Theoretical physics is an arm of science.  It has been the very definition of "getting out ahead of us" for most of the last century.  

The reality that theoretical physics describes is terribly at odds with the one that we clever monkeys experience.  

We would need a lot more space than we have here to describe that reality, but let's just say this: it's based on advanced mathematics.  Most physicists believe that math is the foundation, the underpinning, of reality.  

In short, math exists independently of our perception of it.  We did not invent it.  All we did was discover it.  It was here before we arrived.  We are visitors in a place that has pre-defined rules, and those rules are math.

The great scientist Kurt Gödel argued that mathematical concepts and ideas “form an objective reality of their own, which we cannot create or change, but only perceive and describe.”

I promise you, if you can take the time to allow this idea to sink in, eventually you will say:

"Whoa.  That is the heaviest thing ever."

Shadow puppets of Alice and the White Rabbit, who is late for a very important date.  Are we shadow puppets?

Q. So where is all this going, Patches?

A. Just here.  Science is on the verge of finding God.
Naturally, physicists wouldn't describe it that way.  But let's face it, physicists are idiots.   

For the past 35 years, they've been working to resolve discrepancies in the math that they believe governs the Universe we live in. 

And as they do, the ideas the math implies are a little, shall we say, disconcerting?  

One such idea is the Holographic Universe.  This theory was first proposed by Charles t'Hooft in the 1970s, and later added to and improved upon by Leonard Susskind.  

It suggests that the reality we perceive is actually taking place in two-dimensions, against a theoretical "wall" of the Universe.  

This two-dimensional shadow puppet show is being projected outward in three dimensions, like a hologram, in a manner similar to how Princess Leia sent her distress call to Obi-Wan in the original Star Wars movie.

If true, we are basically watching a movie, and it's taking place against a flat screen, but we're watching it in 3-D.  And we are in the movie.

Another idea is that we are living inside a Computer Simulation.  Yes, just like in the movie The Matrix.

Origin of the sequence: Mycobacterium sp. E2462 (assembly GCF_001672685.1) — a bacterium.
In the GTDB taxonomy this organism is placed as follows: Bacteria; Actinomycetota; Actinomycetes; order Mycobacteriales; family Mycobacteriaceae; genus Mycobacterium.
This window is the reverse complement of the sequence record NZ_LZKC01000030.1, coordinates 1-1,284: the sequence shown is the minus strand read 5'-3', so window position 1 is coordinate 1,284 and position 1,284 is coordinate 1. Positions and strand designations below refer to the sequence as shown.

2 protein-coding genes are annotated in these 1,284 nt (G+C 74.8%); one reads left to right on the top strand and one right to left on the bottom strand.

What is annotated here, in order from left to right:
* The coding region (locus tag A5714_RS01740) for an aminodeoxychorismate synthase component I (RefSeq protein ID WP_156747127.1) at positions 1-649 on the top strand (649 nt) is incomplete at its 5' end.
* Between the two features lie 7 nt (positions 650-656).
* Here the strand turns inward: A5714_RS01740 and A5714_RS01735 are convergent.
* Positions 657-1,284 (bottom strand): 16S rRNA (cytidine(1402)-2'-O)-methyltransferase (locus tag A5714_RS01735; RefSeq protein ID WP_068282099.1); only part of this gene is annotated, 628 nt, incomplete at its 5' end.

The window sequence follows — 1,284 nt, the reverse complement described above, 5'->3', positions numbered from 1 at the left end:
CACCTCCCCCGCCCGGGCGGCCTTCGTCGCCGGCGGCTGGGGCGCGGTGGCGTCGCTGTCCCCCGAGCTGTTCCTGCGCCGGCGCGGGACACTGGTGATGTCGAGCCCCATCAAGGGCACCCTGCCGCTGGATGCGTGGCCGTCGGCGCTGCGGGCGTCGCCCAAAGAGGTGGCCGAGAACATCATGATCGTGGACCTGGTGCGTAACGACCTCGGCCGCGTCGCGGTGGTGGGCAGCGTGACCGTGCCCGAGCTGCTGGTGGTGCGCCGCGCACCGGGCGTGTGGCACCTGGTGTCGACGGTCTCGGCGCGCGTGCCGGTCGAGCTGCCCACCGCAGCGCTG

This idea is increasingly being taken seriously.  Indeed, some scientists believe it is more likely than not, and evil theoretical physicists are already hard at work, designing ways to prove whether it is true.  

For example, the physicists Silas Beane, Zohreh Davoudi and Martin Savage have outlined one possible method for doing so.  Apparently, all computer simulations create small anomalies within them, basically, "a glitch in the Matrix," as described in the movie.     

Physicists are now looking for such anomalies in our reality.  If they find one, they believe that will be proof enough.

But, you ask, where is God in all this?  

Simple.  If we live in a hologram or a computer simulation, it didn't come about by itself.  Someone had to have created it, right?  

That's God.  He's a cosmic computer programmer or audio-visual geek, and he's outside of our reality looking in, sitting at a desk and drinking a Red Bull.  And He looks a little something like this:

Mankind, meet your maker.


  1. Max remark gives a very reasonable argument that when he looks at nature, everything breaks down into math, which is what would be expected if living in a simulation, as this math would simply be the program or coding if the simulation.

    Similarly, error correcting codes embedded in quarks and super symmetry seems to be for lack of a better word, telling.

  2. If you think about, finding out this was all a simulation would be kind of a relief. Like one of those nightmare stories where the person wakes up and goes: Oh, it was only a dream!